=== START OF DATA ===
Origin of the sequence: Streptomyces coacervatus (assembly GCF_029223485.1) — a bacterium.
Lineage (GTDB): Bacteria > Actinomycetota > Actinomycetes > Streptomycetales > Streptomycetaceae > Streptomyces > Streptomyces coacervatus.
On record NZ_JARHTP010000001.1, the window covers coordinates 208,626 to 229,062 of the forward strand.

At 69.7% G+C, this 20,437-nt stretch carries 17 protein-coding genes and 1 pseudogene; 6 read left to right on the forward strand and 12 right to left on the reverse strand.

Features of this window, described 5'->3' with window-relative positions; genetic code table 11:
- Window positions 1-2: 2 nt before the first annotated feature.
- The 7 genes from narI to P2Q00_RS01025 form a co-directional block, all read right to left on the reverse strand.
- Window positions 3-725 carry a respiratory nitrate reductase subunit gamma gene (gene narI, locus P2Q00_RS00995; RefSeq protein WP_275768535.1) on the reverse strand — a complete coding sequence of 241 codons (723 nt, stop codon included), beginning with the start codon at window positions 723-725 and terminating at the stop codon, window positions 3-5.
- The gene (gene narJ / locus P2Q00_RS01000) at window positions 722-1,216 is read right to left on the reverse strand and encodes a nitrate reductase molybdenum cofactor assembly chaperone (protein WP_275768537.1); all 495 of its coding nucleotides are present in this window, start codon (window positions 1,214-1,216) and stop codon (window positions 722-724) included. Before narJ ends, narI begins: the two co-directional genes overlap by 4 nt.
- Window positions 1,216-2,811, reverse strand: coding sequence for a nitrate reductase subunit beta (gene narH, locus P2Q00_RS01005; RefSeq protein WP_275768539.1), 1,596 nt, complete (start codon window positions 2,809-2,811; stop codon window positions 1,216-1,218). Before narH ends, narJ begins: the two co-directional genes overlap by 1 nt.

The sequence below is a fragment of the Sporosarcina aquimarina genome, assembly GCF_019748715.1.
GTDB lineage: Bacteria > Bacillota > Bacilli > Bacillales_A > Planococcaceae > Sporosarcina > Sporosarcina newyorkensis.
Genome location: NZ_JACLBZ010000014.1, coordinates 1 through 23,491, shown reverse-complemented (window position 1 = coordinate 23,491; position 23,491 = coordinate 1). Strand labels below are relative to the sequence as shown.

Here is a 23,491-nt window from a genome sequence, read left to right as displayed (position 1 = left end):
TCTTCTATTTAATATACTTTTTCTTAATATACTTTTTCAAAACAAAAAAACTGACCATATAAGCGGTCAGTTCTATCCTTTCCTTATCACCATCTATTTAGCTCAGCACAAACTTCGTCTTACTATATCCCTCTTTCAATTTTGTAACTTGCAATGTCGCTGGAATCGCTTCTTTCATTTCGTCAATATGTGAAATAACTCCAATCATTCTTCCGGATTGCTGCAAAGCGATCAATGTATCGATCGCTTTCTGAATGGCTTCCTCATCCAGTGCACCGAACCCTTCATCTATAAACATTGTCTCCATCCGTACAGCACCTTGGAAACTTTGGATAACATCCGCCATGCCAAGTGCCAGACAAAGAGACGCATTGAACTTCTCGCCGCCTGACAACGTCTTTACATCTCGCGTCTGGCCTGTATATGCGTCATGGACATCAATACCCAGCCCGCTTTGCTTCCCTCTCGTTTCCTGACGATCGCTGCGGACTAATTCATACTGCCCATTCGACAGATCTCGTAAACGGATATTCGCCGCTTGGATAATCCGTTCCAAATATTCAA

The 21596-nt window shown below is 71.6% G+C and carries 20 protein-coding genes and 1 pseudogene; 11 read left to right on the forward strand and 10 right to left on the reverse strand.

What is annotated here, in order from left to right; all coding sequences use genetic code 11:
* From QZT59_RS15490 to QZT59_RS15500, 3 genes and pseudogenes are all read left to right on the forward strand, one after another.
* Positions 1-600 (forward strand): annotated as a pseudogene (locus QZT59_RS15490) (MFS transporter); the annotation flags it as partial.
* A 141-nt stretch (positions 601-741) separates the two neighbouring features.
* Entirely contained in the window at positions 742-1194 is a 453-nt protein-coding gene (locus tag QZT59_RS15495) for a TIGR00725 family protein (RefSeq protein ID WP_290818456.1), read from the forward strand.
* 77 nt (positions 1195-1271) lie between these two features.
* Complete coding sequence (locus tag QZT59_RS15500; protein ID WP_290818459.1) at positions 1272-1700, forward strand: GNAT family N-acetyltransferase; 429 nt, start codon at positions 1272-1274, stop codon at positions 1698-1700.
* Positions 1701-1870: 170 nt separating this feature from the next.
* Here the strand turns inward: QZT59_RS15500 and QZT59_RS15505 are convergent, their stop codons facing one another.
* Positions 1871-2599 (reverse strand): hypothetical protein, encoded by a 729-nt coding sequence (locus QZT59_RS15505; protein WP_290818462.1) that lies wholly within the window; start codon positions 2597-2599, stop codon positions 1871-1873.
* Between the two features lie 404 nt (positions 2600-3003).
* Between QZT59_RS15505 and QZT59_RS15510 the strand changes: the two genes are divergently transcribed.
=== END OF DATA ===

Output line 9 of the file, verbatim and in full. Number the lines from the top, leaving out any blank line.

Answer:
- The gene (gene narJ / locus P2Q00_RS01000) at window positions 722-1,216 is read right to left on the reverse strand and encodes a nitrate reductase molybdenum cofactor assembly chaperone (protein WP_275768537.1); all 495 of its coding nucleotides are present in this window, start codon (window positions 1,214-1,216) and stop codon (window positions 722-724) included. Before narJ ends, narI begins: the two co-directional genes overlap by 4 nt.